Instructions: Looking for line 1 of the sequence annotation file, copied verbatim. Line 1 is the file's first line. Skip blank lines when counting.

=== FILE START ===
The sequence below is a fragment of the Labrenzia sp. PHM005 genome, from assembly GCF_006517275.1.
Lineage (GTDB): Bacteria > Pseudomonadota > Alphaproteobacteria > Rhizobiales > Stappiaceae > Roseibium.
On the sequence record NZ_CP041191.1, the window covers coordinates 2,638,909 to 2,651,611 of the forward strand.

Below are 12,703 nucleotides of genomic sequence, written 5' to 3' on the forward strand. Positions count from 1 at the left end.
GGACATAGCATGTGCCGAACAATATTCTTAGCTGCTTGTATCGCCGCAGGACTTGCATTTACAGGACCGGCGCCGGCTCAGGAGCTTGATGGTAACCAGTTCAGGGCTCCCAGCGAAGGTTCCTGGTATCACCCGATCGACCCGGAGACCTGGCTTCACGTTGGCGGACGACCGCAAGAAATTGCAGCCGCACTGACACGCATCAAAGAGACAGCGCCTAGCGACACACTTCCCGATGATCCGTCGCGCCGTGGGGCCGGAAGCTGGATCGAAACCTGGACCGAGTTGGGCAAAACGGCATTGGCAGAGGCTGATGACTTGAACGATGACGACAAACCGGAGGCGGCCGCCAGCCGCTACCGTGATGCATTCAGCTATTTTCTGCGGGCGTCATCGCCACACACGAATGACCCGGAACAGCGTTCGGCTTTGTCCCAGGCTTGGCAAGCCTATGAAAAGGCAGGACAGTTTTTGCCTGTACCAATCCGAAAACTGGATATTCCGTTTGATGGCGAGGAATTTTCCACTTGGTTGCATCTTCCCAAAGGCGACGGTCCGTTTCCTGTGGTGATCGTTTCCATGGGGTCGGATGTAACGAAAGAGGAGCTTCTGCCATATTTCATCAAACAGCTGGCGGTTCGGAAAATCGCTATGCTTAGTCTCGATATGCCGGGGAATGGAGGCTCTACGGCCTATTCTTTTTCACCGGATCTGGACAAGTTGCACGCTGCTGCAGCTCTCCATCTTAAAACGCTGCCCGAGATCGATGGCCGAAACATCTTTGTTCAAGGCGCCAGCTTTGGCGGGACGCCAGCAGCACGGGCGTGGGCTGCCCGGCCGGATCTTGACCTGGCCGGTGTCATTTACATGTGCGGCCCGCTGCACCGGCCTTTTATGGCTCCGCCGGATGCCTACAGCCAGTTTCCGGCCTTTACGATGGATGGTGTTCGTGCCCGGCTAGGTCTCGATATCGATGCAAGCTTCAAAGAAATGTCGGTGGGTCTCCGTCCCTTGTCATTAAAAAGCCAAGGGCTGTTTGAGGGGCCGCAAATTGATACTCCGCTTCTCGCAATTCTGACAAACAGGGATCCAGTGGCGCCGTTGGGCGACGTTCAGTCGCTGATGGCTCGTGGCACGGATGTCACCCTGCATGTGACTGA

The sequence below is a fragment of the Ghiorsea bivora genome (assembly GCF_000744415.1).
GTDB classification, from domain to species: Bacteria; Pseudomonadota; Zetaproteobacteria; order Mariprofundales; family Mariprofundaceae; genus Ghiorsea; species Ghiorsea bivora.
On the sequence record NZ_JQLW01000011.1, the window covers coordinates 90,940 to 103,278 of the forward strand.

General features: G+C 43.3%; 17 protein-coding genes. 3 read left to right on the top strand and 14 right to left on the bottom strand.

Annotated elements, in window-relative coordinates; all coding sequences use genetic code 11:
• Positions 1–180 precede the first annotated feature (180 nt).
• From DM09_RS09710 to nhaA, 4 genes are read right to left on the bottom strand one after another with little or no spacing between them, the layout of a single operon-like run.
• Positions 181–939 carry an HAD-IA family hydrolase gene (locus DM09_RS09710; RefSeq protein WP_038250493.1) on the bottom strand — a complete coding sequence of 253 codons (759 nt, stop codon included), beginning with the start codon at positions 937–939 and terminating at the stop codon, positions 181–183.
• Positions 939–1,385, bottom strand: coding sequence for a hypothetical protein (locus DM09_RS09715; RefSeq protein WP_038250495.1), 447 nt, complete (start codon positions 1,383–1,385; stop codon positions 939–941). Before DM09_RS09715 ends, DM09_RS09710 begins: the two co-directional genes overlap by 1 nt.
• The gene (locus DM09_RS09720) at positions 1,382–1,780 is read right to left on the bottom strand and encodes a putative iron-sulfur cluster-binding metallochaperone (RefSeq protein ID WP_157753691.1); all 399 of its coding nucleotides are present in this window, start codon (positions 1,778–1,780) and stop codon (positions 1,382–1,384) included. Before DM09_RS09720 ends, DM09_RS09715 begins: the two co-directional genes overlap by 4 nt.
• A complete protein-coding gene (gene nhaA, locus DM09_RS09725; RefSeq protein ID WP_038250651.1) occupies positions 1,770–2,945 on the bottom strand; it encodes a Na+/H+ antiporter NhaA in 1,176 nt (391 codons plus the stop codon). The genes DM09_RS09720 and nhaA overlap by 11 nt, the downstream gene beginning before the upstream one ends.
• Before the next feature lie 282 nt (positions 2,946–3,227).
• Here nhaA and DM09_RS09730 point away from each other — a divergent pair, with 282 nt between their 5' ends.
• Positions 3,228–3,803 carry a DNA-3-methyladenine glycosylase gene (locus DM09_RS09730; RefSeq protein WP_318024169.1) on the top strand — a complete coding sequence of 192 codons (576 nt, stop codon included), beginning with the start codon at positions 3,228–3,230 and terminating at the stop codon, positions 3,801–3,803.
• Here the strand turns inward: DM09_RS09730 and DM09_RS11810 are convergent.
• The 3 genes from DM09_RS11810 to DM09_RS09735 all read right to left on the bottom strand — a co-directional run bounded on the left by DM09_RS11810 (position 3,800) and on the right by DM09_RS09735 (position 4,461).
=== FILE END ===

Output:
The sequence below is a fragment of the Labrenzia sp. PHM005 genome, from assembly GCF_006517275.1.